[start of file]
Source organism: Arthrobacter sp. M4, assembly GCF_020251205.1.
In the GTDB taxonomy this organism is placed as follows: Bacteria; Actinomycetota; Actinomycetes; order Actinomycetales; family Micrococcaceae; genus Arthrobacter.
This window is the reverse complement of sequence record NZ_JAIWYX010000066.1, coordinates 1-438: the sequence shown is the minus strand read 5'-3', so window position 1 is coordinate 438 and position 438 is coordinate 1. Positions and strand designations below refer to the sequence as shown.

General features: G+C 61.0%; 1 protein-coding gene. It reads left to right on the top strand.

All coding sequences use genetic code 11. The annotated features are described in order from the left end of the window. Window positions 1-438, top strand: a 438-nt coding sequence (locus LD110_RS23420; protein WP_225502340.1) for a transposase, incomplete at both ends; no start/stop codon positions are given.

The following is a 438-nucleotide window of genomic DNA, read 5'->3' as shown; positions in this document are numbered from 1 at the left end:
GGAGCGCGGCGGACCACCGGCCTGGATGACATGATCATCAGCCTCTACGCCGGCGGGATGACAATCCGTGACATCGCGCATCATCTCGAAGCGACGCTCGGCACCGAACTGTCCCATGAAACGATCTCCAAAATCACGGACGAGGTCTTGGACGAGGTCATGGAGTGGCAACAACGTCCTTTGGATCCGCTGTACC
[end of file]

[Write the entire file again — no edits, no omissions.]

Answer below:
Source organism: Arthrobacter sp. M4, assembly GCF_020251205.1.
In the GTDB taxonomy this organism is placed as follows: Bacteria; Actinomycetota; Actinomycetes; order Actinomycetales; family Micrococcaceae; genus Arthrobacter.
This window is the reverse complement of sequence record NZ_JAIWYX010000066.1, coordinates 1-438: the sequence shown is the minus strand read 5'-3', so window position 1 is coordinate 438 and position 438 is coordinate 1. Positions and strand designations below refer to the sequence as shown.

General features: G+C 61.0%; 1 protein-coding gene. It reads left to right on the top strand.

All coding sequences use genetic code 11. The annotated features are described in order from the left end of the window. Window positions 1-438, top strand: a 438-nt coding sequence (locus LD110_RS23420; protein WP_225502340.1) for a transposase, incomplete at both ends; no start/stop codon positions are given.

The following is a 438-nucleotide window of genomic DNA, read 5'->3' as shown; positions in this document are numbered from 1 at the left end:
GGAGCGCGGCGGACCACCGGCCTGGATGACATGATCATCAGCCTCTACGCCGGCGGGATGACAATCCGTGACATCGCGCATCATCTCGAAGCGACGCTCGGCACCGAACTGTCCCATGAAACGATCTCCAAAATCACGGACGAGGTCTTGGACGAGGTCATGGAGTGGCAACAACGTCCTTTGGATCCGCTGTACC